Once the songs are set, they are played repeatedly on every sound system on the island for weeks on end until everyone had memorized every beat and word of the chorus. At that point, if anyone on the island hears a carnival song, they all start dancing in sync like some crazy gyrating robotic army. It’s at this point where I begin to sense that Trini’s have this Carnival thing down to a science. As the boat leaves the docks and the drinks start to flow, I get caught up in the soca beats and the wining begins.
That next day is a total blur. We are abruptly awakened in the morning by the sounds of soca after getting no more than 2 hours of sleep. The neighbors think soca is the best thing for 7AM, and no one else on the block seems to disagree. We spent that Saturday driving back and forth to different houses seeing various family members we haven’t seen in years (and having some beers) , picking up our costumes (having a couple more beers) and having a pre carnival “lime” (having more beers and rum).
Carnival Sunday , which at one time was a day of rest, is when Carnival celebrations begin with what’s called Kiddies Carnival. This is when all the children get dressed up in their Carnival costumes and parade through the streets on shortened parade routes while all the adults stand around warming up their livers for the next day. Its a really great opportunity to see some of the costumes for of the competing bands
and enjoy delicious drinks like alcoholic Snow Cones!
After imbibing several aforementioned snow cones, I finally got around to asking about when the adults got to play. I was promptly advised that Monday at 4 was when Carnival in Trinidad began. When I chuckled and told them 4 in the evening was a pretty late time to start a parade, I was quickly mocked for my naiveté (something locals enjoy doing this to the resident tourist) and advised that we would start at 4 AM with Jouvert or Old Mas!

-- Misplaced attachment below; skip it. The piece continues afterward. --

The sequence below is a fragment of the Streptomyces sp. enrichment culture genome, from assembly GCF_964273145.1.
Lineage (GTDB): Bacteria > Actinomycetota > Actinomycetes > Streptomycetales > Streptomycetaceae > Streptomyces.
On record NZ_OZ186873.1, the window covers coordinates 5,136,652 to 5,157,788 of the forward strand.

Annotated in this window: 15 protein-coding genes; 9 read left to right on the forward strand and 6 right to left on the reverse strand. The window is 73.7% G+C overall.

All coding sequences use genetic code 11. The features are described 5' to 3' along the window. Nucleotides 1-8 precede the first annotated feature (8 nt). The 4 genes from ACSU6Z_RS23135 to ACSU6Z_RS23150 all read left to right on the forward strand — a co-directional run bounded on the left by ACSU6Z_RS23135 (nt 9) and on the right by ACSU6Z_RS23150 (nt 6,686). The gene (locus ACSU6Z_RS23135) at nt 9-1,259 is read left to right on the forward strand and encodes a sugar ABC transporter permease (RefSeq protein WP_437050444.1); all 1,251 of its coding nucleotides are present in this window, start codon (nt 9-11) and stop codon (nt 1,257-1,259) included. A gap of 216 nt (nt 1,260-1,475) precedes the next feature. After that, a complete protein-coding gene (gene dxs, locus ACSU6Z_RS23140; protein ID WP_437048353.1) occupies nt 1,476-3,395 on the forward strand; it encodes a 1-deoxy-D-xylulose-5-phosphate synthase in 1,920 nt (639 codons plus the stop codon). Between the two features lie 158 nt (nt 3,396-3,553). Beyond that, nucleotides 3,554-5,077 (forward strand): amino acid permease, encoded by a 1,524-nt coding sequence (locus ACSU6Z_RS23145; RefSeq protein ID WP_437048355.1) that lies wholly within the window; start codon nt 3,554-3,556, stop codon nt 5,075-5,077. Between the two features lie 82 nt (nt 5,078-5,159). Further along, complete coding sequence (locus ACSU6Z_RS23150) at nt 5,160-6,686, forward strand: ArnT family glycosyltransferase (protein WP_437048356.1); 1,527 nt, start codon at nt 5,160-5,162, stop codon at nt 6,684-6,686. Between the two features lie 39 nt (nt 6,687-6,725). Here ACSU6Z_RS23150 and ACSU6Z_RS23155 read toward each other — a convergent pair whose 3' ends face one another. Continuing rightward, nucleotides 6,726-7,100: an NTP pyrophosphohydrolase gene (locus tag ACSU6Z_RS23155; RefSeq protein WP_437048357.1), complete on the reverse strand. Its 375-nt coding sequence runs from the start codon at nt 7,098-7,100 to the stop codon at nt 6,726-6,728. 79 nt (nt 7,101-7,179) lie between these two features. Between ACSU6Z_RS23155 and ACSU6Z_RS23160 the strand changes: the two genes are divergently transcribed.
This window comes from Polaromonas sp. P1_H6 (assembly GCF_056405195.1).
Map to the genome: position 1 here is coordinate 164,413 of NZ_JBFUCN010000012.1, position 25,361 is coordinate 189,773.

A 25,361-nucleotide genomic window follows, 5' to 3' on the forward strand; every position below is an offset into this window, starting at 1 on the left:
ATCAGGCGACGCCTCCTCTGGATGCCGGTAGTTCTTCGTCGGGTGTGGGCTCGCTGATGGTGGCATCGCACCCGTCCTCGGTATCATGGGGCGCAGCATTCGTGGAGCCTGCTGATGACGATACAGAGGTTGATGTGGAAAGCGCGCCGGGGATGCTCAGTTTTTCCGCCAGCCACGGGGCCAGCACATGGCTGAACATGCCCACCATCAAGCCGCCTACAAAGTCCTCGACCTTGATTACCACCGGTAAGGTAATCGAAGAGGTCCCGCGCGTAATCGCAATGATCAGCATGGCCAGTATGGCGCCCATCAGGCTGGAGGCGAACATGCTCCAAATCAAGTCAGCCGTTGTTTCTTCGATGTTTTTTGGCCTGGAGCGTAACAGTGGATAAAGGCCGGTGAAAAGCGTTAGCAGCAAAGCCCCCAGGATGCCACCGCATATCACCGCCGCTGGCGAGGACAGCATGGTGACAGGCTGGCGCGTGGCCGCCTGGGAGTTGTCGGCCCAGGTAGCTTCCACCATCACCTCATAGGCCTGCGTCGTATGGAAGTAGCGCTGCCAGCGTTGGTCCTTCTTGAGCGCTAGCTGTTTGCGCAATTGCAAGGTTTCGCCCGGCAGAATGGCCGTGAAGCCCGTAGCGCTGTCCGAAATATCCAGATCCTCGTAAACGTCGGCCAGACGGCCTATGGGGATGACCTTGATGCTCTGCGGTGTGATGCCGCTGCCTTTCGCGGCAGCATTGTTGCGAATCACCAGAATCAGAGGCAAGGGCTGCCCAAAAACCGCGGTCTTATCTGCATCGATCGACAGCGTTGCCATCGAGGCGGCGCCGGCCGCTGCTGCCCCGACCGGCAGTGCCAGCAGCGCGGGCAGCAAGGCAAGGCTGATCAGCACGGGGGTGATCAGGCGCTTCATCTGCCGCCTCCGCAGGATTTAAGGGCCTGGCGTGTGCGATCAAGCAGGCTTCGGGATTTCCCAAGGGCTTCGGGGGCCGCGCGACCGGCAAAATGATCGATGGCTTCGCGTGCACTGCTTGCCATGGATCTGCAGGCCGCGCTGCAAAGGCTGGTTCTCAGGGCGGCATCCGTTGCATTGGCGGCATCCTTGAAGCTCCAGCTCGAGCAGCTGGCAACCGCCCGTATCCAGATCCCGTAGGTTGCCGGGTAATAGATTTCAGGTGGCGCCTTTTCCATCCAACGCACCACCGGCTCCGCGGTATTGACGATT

Before Carnival could officially begin though there was one more tradition. Dimanche Gras, which occurs on the evening of Carnival Sunday. All the participating bands send their Kings’ and Queens’ costumes to Port of Spain to be judged. The competition is fierce as there are both cash prizes and pride to be had. The year we attended our band’s queen won 3rd place for this costume!
Once the judging ends everyone tries to catch a nap for an hour or two and then heads out at 4 AM to play Ole Mas and J’Ouvert. There are two intertwined celebrations occurring simultaneously on Carnival Monday morning. During Ole Mas many islanders dress up in satirical outfits and march through the streets airing their concerns about politics and other social issues. These masqueraders go through a judging point and prizes are awarded to the best group. The costumes vary each year as many are put together to represent and mock the current political figures.
While Ole Mas is happening there is a whole other party going on called J’Ouvert. Here revellers spill out in the streets and collect in large block parties and wine and shuffle down the streets. While dancing, the revelers are coated with mud and paint. The dancing and wining at J’Ouvert is much more intense than what you’ll find at Ole Mas.